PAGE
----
In a conference call with reporters on Tuesday, senior homeland security officials said they would allow anyone with a Daca permit expiring between now and 5 March to apply for a two-year renewal, so long as the application is submitted by 5 October. But other Dreamers whose permits do not expire within the next six months would be poised to lose their status as early as 5 March, exposing them to the threat of deportation.
The administration also declared that new applications for Daca dated after 5 September will not be considered, shutting down access to the program for those who are not already beneficiaries.
The specifics of what legislation Trump would be willing to sign to protect Dreamers remained unclear. White House press secretary Sarah Huckabee Sanders suggested the president would not support a standalone bill to grant permanent legal status to Dreamers, telling reporters on Tuesday: “We can’t take just a one-piece fix. We’ve got to do an overall immigration reform that is responsible and is lawful.”
Trump’s decision was swiftly condemned by immigration advocates, business leaders and Democrats.
Many supporters of Daca pointed to the contributions of Dreamers – named after failed legislation in Congress – and noted the program already denied access to anyone who was convicted of a felony or deemed a threat to national security or public safety.
“This is a sad day for our country,” Facebook co-founderMark Zuckerberg said. “The decision to end Daca is not just wrong. It is particularly cruel to offer young people the American dream, encourage them to come out of the shadows and trust our government, and then punish them for it.”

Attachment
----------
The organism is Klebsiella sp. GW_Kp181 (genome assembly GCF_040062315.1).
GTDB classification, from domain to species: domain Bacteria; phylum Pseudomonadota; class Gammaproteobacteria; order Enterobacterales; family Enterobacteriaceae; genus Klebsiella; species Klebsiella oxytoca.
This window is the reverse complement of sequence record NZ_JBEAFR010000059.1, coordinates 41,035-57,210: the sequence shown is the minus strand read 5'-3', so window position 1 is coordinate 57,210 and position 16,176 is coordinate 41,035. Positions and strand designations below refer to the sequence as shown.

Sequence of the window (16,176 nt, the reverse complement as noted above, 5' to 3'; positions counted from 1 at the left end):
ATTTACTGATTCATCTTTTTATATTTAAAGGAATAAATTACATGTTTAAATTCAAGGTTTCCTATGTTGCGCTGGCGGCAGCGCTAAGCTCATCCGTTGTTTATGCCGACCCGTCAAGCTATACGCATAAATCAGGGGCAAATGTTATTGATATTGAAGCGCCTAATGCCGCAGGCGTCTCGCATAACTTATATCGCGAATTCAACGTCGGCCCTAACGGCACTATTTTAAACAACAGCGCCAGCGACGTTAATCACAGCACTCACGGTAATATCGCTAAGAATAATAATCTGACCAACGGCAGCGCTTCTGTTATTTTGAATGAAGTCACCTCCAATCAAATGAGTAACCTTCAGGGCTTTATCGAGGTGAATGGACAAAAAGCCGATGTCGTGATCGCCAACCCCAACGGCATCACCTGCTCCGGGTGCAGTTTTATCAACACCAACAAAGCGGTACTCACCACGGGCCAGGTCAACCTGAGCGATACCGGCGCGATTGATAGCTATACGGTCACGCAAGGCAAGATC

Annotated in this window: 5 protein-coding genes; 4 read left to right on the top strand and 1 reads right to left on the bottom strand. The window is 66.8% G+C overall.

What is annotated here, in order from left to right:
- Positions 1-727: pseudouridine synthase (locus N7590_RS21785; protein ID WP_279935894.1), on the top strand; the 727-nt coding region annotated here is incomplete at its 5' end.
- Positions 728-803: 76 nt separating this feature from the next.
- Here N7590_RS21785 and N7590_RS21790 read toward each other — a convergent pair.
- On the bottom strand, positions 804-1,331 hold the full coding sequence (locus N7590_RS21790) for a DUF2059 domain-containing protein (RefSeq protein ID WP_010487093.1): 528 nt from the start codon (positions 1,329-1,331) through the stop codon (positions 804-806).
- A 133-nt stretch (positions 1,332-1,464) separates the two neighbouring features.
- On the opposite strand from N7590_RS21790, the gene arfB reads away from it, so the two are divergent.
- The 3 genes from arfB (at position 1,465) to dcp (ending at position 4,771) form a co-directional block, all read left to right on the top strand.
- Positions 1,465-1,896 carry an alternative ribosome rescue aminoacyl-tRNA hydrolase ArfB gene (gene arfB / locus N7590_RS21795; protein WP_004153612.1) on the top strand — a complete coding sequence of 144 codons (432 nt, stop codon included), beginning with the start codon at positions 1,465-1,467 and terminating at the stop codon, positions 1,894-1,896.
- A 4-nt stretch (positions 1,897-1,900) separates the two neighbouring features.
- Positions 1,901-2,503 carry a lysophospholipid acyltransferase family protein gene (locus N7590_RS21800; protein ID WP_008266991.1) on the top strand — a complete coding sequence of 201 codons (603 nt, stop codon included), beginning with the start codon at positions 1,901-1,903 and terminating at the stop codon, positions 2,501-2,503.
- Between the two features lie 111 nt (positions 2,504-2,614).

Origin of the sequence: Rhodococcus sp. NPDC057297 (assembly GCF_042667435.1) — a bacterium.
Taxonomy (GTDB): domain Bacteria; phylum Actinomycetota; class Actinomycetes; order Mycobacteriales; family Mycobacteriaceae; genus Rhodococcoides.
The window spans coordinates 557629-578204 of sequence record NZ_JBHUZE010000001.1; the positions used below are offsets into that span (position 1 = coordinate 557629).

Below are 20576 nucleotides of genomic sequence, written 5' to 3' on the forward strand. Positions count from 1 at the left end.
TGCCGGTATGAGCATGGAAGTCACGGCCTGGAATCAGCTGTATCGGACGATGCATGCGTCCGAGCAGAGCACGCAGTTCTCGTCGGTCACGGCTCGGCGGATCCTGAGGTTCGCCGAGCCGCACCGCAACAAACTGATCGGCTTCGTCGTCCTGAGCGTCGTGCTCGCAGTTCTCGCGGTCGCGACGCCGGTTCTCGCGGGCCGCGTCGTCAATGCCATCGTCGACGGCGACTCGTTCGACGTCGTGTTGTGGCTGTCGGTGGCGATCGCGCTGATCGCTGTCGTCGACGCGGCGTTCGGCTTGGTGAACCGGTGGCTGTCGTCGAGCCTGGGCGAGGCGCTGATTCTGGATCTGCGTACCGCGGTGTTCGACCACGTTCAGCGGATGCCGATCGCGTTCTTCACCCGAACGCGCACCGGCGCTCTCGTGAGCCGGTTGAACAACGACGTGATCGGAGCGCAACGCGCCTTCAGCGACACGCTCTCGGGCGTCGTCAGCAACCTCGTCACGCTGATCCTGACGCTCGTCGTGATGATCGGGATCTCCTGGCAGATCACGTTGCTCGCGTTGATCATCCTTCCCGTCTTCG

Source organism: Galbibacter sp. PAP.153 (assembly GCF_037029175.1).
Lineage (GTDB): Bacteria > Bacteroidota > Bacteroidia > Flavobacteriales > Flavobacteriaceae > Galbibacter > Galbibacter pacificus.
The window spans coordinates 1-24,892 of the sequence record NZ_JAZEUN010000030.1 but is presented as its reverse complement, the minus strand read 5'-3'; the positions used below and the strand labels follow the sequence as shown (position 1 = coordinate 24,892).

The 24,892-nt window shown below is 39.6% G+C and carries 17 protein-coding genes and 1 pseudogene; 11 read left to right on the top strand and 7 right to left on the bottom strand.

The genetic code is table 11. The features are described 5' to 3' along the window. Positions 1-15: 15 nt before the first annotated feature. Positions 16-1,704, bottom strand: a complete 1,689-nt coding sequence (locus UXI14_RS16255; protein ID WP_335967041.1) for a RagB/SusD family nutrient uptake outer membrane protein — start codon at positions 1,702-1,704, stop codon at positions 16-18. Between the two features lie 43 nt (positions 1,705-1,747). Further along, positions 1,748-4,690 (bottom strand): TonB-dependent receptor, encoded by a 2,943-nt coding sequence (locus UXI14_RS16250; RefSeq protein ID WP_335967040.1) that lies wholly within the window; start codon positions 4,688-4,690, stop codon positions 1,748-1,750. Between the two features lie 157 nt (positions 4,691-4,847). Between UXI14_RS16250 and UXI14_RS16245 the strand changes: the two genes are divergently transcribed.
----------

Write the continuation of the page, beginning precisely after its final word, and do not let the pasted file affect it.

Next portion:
House Democratic leader Nancy Pelosi accused Trump of committing “a deeply shameful act of political cowardice and a despicable assault on innocent young people in communities across America. The president’s cruel and heartless decision to start deporting Dreamers in six months demands an immediate response from the Republican Congress.”
Senator Chris Murphy, a Democrat from Connecticut, said: “It takes someone with a dark heart to do something as cruel and pointless as this.”
The highly partisan atmosphere in Congress will make the passage of any legislation to protect Dreamers difficult. Democrats are near uniform in their support of the Dream Act, which seeks to provide Dreamers with a path to permanent residency, but previous versions of the bill have fallen in the face of steep opposition from conservatives.
US lawmakers, who returned to Washington on Tuesday after the August recess, already face a series of pressing deadlines that include averting a government shutdown and securing emergency funding to deal with the aftermath of Hurricane Harvey.
Trump’s decision to throw immigration into the mix not only complicates a packed legislative agenda, but also raises the stakes before the 2018 midterm elections. The president shares a uneasy rapport with Republicans in Congress, who might be reticent to cast politically thorny votes while fending off primary challenges from the right, where any pro-immigrant actions are viewed as “amnesty”.
Pressure had mounted on Trump to determine the fate of Daca. Activists on the right bemoaned the president’s failure to immediately rescind it.
In an attempt to force a decision, 10 state attorney generals, led by Ken Paxton of Texas, imposed an arbitrary deadline of 5 September on which they threatened to take the administration to court. One of those attorney generals, Tennessee’s Herbert Slatery, backed away from the threat last week.
Immigration advocates intensified their campaign to keep Daca intact while directing their pleas to Republicans in Congress. Youth groups launched a hunger strike in the Wisconsin congressional district represented by House speaker Paul Ryan, calling for legislation to make the status of Dreamers permanent.
Additional reporting by Ben Jacobs